Jerry earlier earned some good will when he saved Alice from a mugging, and apparently won a “Stalk Me For Life For Free” card in the process. She seems nonchalant about the mentally ill lunatic chasing her, at one point explaining her grudging acceptance of his nonstop following with a vague, “I guess I didn’t have the heart to tell him to get lost.” Roberts’ performance is so joyless, with so much misplaced gravity, it’s as if she’s trying to retroactively erase any time she’d ever smiled onscreen before, or caused anyone else in the world to smile through her acting. Conspiracy Theory was billed as a joint vehicle for Roberts and Gibson, two of the biggest and most charming movie stars in the world at the time, and the lack of chemistry these icons share borders on hypnotic. Forget Richard Gere: Conspiracy Theory evokes warm nostalgia for Roberts’ sultry bond with human tree-husk Nick Nolte in I Love Trouble.
Gibson delivers such a busy performance that he shuts everyone and everything else out. He’s forever doing a hammy double-act, talking to himself, sputtering and flailing, broadcasting his craziness to the cheap seats. Gibson’s version of acid-and-mind-control-induced-psychosis looks suspiciously close to the Three Stooges impersonations that litter his roles. For Gibson, there seems to be little difference between genuine mental illness and the burlesque of stupidity popularized by popular vaudevillians. Donner and screenwriter Brian Helgeland don’t seem to have any firmer a grasp on Jerry than Gibson does. Are we watching the complete unraveling of a violent and mentally ill man destroyed by the covert and sinister machinations of his own government, or the ongoing adorability of a love-struck goof with a head firing wildly with insane theories, but a warm heart crying out for that special someone?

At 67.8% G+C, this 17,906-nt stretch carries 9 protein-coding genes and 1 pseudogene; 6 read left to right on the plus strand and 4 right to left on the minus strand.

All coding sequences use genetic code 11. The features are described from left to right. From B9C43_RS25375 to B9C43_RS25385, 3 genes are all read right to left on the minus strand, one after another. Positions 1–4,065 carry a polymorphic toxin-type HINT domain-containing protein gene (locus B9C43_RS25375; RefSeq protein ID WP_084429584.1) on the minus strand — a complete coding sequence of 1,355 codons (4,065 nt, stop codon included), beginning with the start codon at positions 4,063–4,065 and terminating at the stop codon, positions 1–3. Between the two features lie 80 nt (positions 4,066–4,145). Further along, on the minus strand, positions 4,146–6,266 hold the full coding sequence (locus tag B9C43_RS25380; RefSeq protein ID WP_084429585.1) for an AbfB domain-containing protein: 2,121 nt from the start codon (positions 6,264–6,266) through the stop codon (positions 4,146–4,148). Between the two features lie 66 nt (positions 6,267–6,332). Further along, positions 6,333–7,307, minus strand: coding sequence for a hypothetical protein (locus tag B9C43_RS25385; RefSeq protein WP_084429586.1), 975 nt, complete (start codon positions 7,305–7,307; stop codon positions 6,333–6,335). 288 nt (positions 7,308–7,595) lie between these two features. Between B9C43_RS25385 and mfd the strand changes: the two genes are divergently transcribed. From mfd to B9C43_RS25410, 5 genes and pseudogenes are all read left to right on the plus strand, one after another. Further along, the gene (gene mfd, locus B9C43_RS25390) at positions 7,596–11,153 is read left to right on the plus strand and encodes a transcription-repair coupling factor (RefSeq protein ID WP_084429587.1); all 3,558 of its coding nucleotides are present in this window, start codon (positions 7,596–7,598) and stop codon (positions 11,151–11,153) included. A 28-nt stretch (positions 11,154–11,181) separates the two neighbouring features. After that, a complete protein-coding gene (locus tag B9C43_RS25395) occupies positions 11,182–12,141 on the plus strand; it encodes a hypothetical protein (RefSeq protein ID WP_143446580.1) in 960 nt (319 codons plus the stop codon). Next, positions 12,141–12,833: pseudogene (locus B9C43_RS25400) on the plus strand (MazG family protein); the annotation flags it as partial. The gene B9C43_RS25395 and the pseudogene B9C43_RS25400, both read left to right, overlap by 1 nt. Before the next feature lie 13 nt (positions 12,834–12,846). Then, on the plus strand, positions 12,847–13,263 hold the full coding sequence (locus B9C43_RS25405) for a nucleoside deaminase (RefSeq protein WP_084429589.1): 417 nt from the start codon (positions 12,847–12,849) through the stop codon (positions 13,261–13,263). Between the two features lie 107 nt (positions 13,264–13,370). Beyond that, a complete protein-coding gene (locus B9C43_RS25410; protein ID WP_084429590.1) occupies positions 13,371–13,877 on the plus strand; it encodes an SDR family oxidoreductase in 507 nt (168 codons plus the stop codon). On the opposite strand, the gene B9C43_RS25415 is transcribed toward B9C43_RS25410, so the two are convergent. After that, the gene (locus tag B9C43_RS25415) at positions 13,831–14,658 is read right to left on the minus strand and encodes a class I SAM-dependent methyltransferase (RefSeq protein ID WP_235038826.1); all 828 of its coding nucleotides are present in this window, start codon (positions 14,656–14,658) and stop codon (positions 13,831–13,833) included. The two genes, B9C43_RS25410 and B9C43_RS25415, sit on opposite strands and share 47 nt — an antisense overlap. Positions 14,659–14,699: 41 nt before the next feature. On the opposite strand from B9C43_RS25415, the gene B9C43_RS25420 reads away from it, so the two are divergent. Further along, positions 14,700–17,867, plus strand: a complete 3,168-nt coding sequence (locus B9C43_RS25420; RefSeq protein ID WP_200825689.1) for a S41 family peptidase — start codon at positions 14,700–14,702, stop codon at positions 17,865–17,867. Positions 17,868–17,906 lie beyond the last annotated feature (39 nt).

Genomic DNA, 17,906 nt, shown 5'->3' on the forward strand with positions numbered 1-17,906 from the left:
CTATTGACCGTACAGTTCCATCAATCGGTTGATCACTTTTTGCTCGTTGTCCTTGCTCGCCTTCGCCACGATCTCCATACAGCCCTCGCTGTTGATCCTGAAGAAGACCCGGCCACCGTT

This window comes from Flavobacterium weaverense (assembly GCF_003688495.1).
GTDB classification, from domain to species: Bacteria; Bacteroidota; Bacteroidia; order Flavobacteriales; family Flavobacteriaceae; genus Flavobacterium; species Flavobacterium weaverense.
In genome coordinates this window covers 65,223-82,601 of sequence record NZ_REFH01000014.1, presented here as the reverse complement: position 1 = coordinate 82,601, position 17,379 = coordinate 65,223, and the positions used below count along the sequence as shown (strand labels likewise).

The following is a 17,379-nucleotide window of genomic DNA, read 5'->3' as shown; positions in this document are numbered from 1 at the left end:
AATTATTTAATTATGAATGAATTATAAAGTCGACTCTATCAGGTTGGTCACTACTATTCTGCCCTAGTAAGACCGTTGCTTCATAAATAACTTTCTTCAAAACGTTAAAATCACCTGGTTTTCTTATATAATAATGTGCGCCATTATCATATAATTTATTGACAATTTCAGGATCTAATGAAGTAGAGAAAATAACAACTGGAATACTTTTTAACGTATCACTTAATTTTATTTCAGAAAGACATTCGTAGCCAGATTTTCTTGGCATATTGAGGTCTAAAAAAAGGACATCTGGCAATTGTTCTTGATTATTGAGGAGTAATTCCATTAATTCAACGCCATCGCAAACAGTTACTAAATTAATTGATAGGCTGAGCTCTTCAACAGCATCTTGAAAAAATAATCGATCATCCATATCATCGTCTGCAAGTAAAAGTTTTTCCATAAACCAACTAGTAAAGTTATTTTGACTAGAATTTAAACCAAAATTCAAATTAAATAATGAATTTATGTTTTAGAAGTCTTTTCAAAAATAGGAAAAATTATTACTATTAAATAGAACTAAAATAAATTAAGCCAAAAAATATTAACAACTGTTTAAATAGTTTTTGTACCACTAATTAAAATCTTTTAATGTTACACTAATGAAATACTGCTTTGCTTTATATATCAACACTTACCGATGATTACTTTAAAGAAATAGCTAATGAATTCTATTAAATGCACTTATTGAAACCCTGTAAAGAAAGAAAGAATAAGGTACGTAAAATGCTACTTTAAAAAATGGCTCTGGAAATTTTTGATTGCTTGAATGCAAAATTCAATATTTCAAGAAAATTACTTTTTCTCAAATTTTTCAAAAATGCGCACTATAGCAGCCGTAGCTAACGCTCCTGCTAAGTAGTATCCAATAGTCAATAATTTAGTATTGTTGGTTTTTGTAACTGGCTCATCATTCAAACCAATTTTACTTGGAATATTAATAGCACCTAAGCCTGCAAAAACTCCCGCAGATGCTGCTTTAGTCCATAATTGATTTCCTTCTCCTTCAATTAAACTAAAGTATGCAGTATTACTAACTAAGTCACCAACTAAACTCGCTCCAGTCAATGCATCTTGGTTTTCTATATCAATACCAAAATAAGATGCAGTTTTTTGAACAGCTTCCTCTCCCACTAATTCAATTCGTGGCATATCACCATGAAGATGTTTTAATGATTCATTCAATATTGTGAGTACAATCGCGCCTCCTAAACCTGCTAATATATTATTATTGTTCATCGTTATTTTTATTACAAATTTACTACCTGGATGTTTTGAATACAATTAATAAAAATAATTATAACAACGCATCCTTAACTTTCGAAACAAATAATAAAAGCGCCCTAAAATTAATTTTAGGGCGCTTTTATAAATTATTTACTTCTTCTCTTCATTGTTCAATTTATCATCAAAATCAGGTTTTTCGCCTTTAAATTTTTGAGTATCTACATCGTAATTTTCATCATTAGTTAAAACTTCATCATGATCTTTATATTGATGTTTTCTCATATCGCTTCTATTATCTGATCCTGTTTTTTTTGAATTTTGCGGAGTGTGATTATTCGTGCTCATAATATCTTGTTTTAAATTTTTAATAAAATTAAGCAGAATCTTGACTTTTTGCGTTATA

There is something strangely comforting about conspiracy theories, which find patterns and logic in a world that often seems chaotic and insane. Many find the sinister logic of conspiracy theories preferable to the randomness of real life, where horrible things and violent tragedies often just happen, and there is no grand overarching conspiracy to blame. But for a film about a world gone mad, where the ostensibly crazy ones know the truth and the sane-seeming perpetrate madness, Conspiracy Theory is shockingly straightforward and predictable. A great conspiracy theory has a swirling, all-encompassing madness all its own. It becomes a self-contained system that explains everything and nothing at the same time, like in perhaps the greatest conspiracy-theory sequence of all time, in Black Dynamite.